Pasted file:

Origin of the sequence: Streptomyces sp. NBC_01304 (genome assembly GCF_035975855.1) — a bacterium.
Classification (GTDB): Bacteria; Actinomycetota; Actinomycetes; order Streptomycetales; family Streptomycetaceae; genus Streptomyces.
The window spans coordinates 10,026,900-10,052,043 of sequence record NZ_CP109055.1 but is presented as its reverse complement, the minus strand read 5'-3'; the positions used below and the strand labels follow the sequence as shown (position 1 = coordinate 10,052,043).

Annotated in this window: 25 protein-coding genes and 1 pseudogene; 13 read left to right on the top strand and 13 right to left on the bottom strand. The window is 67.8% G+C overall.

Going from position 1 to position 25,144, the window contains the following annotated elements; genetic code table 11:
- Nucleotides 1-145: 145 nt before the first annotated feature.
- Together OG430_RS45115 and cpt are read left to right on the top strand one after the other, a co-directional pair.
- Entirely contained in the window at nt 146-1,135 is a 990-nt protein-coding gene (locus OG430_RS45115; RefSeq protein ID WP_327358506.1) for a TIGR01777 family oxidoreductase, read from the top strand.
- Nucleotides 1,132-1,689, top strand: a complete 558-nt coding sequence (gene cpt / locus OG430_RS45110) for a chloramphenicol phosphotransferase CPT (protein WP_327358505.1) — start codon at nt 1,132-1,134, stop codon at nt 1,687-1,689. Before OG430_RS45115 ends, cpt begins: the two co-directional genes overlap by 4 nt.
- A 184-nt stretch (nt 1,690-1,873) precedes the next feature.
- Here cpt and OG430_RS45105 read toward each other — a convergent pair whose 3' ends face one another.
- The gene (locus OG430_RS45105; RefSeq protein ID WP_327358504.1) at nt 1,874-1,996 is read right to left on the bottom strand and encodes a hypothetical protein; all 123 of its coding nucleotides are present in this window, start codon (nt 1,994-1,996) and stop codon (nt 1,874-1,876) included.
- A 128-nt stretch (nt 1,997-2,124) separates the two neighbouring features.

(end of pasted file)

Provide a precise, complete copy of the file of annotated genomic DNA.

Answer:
Origin of the sequence: Streptomyces sp. NBC_01304 (genome assembly GCF_035975855.1) — a bacterium.
Classification (GTDB): Bacteria; Actinomycetota; Actinomycetes; order Streptomycetales; family Streptomycetaceae; genus Streptomyces.
The window spans coordinates 10,026,900-10,052,043 of sequence record NZ_CP109055.1 but is presented as its reverse complement, the minus strand read 5'-3'; the positions used below and the strand labels follow the sequence as shown (position 1 = coordinate 10,052,043).

Annotated in this window: 25 protein-coding genes and 1 pseudogene; 13 read left to right on the top strand and 13 right to left on the bottom strand. The window is 67.8% G+C overall.

Going from position 1 to position 25,144, the window contains the following annotated elements; genetic code table 11:
- Nucleotides 1-145: 145 nt before the first annotated feature.
- Together OG430_RS45115 and cpt are read left to right on the top strand one after the other, a co-directional pair.
- Entirely contained in the window at nt 146-1,135 is a 990-nt protein-coding gene (locus OG430_RS45115; RefSeq protein ID WP_327358506.1) for a TIGR01777 family oxidoreductase, read from the top strand.
- Nucleotides 1,132-1,689, top strand: a complete 558-nt coding sequence (gene cpt / locus OG430_RS45110) for a chloramphenicol phosphotransferase CPT (protein WP_327358505.1) — start codon at nt 1,132-1,134, stop codon at nt 1,687-1,689. Before OG430_RS45115 ends, cpt begins: the two co-directional genes overlap by 4 nt.
- A 184-nt stretch (nt 1,690-1,873) precedes the next feature.
- Here cpt and OG430_RS45105 read toward each other — a convergent pair whose 3' ends face one another.
- The gene (locus OG430_RS45105; RefSeq protein ID WP_327358504.1) at nt 1,874-1,996 is read right to left on the bottom strand and encodes a hypothetical protein; all 123 of its coding nucleotides are present in this window, start codon (nt 1,994-1,996) and stop codon (nt 1,874-1,876) included.
- A 128-nt stretch (nt 1,997-2,124) separates the two neighbouring features.